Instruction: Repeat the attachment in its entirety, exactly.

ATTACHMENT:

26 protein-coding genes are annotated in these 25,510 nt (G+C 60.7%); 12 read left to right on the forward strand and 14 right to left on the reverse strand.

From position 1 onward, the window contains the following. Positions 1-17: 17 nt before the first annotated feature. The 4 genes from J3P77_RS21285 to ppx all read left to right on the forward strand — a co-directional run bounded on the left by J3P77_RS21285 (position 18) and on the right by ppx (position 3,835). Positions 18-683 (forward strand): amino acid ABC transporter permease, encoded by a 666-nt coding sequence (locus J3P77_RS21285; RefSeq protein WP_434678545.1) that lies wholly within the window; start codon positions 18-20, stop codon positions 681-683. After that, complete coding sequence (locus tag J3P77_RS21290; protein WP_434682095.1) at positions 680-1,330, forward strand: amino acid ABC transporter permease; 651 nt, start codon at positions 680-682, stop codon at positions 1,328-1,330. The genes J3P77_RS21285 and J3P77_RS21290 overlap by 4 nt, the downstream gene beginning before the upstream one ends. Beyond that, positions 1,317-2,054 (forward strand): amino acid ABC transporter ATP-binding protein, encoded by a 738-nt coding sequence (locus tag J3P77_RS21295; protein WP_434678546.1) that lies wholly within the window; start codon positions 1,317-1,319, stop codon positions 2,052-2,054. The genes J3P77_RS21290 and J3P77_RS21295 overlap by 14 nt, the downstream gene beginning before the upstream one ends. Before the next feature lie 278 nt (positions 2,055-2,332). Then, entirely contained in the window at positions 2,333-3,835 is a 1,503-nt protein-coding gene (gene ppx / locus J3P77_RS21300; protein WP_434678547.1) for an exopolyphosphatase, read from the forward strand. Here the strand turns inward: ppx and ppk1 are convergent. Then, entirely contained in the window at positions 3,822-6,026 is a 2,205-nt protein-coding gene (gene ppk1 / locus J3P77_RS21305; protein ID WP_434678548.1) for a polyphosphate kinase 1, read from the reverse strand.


26 protein-coding genes are annotated in these 25,510 nt (G+C 60.7%); 12 read left to right on the forward strand and 14 right to left on the reverse strand.

From position 1 onward, the window contains the following. Positions 1-17: 17 nt before the first annotated feature. The 4 genes from J3P77_RS21285 to ppx all read left to right on the forward strand — a co-directional run bounded on the left by J3P77_RS21285 (position 18) and on the right by ppx (position 3,835). Positions 18-683 (forward strand): amino acid ABC transporter permease, encoded by a 666-nt coding sequence (locus J3P77_RS21285; RefSeq protein WP_434678545.1) that lies wholly within the window; start codon positions 18-20, stop codon positions 681-683. After that, complete coding sequence (locus tag J3P77_RS21290; protein WP_434682095.1) at positions 680-1,330, forward strand: amino acid ABC transporter permease; 651 nt, start codon at positions 680-682, stop codon at positions 1,328-1,330. The genes J3P77_RS21285 and J3P77_RS21290 overlap by 4 nt, the downstream gene beginning before the upstream one ends. Beyond that, positions 1,317-2,054 (forward strand): amino acid ABC transporter ATP-binding protein, encoded by a 738-nt coding sequence (locus tag J3P77_RS21295; protein WP_434678546.1) that lies wholly within the window; start codon positions 1,317-1,319, stop codon positions 2,052-2,054. The genes J3P77_RS21290 and J3P77_RS21295 overlap by 14 nt, the downstream gene beginning before the upstream one ends. Before the next feature lie 278 nt (positions 2,055-2,332). Then, entirely contained in the window at positions 2,333-3,835 is a 1,503-nt protein-coding gene (gene ppx / locus J3P77_RS21300; protein WP_434678547.1) for an exopolyphosphatase, read from the forward strand. Here the strand turns inward: ppx and ppk1 are convergent. Then, entirely contained in the window at positions 3,822-6,026 is a 2,205-nt protein-coding gene (gene ppk1 / locus J3P77_RS21305; protein ID WP_434678548.1) for a polyphosphate kinase 1, read from the reverse strand.